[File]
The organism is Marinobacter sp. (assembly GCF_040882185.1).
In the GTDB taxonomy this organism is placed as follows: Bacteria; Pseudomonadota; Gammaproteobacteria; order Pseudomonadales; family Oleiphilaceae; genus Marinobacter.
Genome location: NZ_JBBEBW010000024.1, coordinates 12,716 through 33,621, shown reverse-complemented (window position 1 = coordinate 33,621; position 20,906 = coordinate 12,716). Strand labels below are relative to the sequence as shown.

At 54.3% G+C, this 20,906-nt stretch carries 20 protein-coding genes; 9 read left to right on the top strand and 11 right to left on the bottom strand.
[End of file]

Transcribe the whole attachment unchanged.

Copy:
The organism is Marinobacter sp. (assembly GCF_040882185.1).
In the GTDB taxonomy this organism is placed as follows: Bacteria; Pseudomonadota; Gammaproteobacteria; order Pseudomonadales; family Oleiphilaceae; genus Marinobacter.
Genome location: NZ_JBBEBW010000024.1, coordinates 12,716 through 33,621, shown reverse-complemented (window position 1 = coordinate 33,621; position 20,906 = coordinate 12,716). Strand labels below are relative to the sequence as shown.

At 54.3% G+C, this 20,906-nt stretch carries 20 protein-coding genes; 9 read left to right on the top strand and 11 right to left on the bottom strand.